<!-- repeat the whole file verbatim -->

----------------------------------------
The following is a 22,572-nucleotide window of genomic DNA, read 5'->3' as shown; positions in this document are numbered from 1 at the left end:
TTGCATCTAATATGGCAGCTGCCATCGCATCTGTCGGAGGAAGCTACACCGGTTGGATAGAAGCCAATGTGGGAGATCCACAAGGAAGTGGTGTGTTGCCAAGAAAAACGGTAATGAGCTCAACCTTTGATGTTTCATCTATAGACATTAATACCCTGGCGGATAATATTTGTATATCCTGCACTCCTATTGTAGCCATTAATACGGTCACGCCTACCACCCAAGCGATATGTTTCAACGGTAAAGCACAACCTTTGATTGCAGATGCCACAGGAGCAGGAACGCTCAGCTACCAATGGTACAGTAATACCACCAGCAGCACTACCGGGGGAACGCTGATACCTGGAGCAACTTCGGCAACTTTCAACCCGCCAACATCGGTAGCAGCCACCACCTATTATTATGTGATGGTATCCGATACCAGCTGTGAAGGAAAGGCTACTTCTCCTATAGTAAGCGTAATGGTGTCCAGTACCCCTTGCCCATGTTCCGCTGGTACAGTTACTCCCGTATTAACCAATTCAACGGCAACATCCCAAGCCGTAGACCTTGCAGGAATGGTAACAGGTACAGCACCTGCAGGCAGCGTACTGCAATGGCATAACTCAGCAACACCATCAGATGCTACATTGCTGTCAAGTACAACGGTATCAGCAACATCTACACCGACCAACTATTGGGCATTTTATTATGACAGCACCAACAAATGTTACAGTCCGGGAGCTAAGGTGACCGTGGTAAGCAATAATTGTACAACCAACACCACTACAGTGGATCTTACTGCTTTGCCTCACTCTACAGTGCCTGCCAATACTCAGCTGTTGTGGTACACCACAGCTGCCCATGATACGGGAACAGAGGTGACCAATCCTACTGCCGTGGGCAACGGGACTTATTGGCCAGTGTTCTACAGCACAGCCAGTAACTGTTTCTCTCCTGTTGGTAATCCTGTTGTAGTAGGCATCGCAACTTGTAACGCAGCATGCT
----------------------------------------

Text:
The following is a 22,572-nucleotide window of genomic DNA, read 5'->3' as shown; positions in this document are numbered from 1 at the left end:
TTGCATCTAATATGGCAGCTGCCATCGCATCTGTCGGAGGAAGCTACACCGGTTGGATAGAAGCCAATGTGGGAGATCCACAAGGAAGTGGTGTGTTGCCAAGAAAAACGGTAATGAGCTCAACCTTTGATGTTTCATCTATAGACATTAATACCCTGGCGGATAATATTTGTATATCCTGCACTCCTATTGTAGCCATTAATACGGTCACGCCTACCACCCAAGCGATATGTTTCAACGGTAAAGCACAACCTTTGATTGCAGATGCCACAGGAGCAGGAACGCTCAGCTACCAATGGTACAGTAATACCACCAGCAGCACTACCGGGGGAACGCTGATACCTGGAGCAACTTCGGCAACTTTCAACCCGCCAACATCGGTAGCAGCCACCACCTATTATTATGTGATGGTATCCGATACCAGCTGTGAAGGAAAGGCTACTTCTCCTATAGTAAGCGTAATGGTGTCCAGTACCCCTTGCCCATGTTCCGCTGGTACAGTTACTCCCGTATTAACCAATTCAACGGCAACATCCCAAGCCGTAGACCTTGCAGGAATGGTAACAGGTACAGCACCTGCAGGCAGCGTACTGCAATGGCATAACTCAGCAACACCATCAGATGCTACATTGCTGTCAAGTACAACGGTATCAGCAACATCTACACCGACCAACTATTGGGCATTTTATTATGACAGCACCAACAAATGTTACAGTCCGGGAGCTAAGGTGACCGTGGTAAGCAATAATTGTACAACCAACACCACTACAGTGGATCTTACTGCTTTGCCTCACTCTACAGTGCCTGCCAATACTCAGCTGTTGTGGTACACCACAGCTGCCCATGATACGGGAACAGAGGTGACCAATCCTACTGCCGTGGGCAACGGGACTTATTGGCCAGTGTTCTACAGCACAGCCAGTAACTGTTTCTCTCCTGTTGGTAATCCTGTTGTAGTAGGCATCGCAACTTGTAACGCAGCATGCT